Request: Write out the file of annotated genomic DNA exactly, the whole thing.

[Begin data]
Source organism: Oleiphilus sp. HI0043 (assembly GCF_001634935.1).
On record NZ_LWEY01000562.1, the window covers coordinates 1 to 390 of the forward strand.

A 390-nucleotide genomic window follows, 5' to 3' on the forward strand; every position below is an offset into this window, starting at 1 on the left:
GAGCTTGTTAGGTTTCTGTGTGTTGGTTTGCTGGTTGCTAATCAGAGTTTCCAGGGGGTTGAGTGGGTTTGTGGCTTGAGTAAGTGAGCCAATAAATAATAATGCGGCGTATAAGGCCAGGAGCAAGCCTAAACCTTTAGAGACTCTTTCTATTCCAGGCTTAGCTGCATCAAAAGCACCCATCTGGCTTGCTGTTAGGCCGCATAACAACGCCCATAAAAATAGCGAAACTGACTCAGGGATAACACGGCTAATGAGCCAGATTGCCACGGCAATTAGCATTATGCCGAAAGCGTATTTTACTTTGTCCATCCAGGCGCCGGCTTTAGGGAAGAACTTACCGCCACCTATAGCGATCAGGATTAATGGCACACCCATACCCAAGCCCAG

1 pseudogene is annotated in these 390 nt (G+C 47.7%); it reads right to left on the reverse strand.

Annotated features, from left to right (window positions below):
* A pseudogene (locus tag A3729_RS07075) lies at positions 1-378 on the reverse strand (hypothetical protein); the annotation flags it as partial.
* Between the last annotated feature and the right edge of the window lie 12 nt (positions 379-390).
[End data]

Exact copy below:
Source organism: Oleiphilus sp. HI0043 (assembly GCF_001634935.1).
On record NZ_LWEY01000562.1, the window covers coordinates 1 to 390 of the forward strand.

A 390-nucleotide genomic window follows, 5' to 3' on the forward strand; every position below is an offset into this window, starting at 1 on the left:
GAGCTTGTTAGGTTTCTGTGTGTTGGTTTGCTGGTTGCTAATCAGAGTTTCCAGGGGGTTGAGTGGGTTTGTGGCTTGAGTAAGTGAGCCAATAAATAATAATGCGGCGTATAAGGCCAGGAGCAAGCCTAAACCTTTAGAGACTCTTTCTATTCCAGGCTTAGCTGCATCAAAAGCACCCATCTGGCTTGCTGTTAGGCCGCATAACAACGCCCATAAAAATAGCGAAACTGACTCAGGGATAACACGGCTAATGAGCCAGATTGCCACGGCAATTAGCATTATGCCGAAAGCGTATTTTACTTTGTCCATCCAGGCGCCGGCTTTAGGGAAGAACTTACCGCCACCTATAGCGATCAGGATTAATGGCACACCCATACCCAAGCCCAG

1 pseudogene is annotated in these 390 nt (G+C 47.7%); it reads right to left on the reverse strand.

Annotated features, from left to right (window positions below):
* A pseudogene (locus tag A3729_RS07075) lies at positions 1-378 on the reverse strand (hypothetical protein); the annotation flags it as partial.
* Between the last annotated feature and the right edge of the window lie 12 nt (positions 379-390).